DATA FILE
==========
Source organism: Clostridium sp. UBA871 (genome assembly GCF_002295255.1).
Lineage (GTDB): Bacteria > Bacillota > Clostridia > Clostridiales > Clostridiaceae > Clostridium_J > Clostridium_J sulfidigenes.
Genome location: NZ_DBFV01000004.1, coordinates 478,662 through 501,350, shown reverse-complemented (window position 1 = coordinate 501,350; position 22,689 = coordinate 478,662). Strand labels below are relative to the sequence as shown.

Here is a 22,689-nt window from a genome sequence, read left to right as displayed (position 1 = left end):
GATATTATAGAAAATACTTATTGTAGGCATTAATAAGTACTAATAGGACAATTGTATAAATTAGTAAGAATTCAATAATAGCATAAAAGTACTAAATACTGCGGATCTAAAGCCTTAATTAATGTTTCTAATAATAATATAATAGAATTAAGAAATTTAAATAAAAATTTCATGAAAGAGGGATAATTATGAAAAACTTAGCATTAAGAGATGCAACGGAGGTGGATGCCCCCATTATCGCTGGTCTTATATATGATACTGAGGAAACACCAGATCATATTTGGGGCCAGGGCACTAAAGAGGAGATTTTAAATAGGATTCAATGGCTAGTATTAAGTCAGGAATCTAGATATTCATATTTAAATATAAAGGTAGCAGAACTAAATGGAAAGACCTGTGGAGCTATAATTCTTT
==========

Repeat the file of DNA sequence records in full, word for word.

Source organism: Clostridium sp. UBA871 (genome assembly GCF_002295255.1).
Lineage (GTDB): Bacteria > Bacillota > Clostridia > Clostridiales > Clostridiaceae > Clostridium_J > Clostridium_J sulfidigenes.
Genome location: NZ_DBFV01000004.1, coordinates 478,662 through 501,350, shown reverse-complemented (window position 1 = coordinate 501,350; position 22,689 = coordinate 478,662). Strand labels below are relative to the sequence as shown.

Here is a 22,689-nt window from a genome sequence, read left to right as displayed (position 1 = left end):
GATATTATAGAAAATACTTATTGTAGGCATTAATAAGTACTAATAGGACAATTGTATAAATTAGTAAGAATTCAATAATAGCATAAAAGTACTAAATACTGCGGATCTAAAGCCTTAATTAATGTTTCTAATAATAATATAATAGAATTAAGAAATTTAAATAAAAATTTCATGAAAGAGGGATAATTATGAAAAACTTAGCATTAAGAGATGCAACGGAGGTGGATGCCCCCATTATCGCTGGTCTTATATATGATACTGAGGAAACACCAGATCATATTTGGGGCCAGGGCACTAAAGAGGAGATTTTAAATAGGATTCAATGGCTAGTATTAAGTCAGGAATCTAGATATTCATATTTAAATATAAAGGTAGCAGAACTAAATGGAAAGACCTGTGGAGCTATAATTCTTT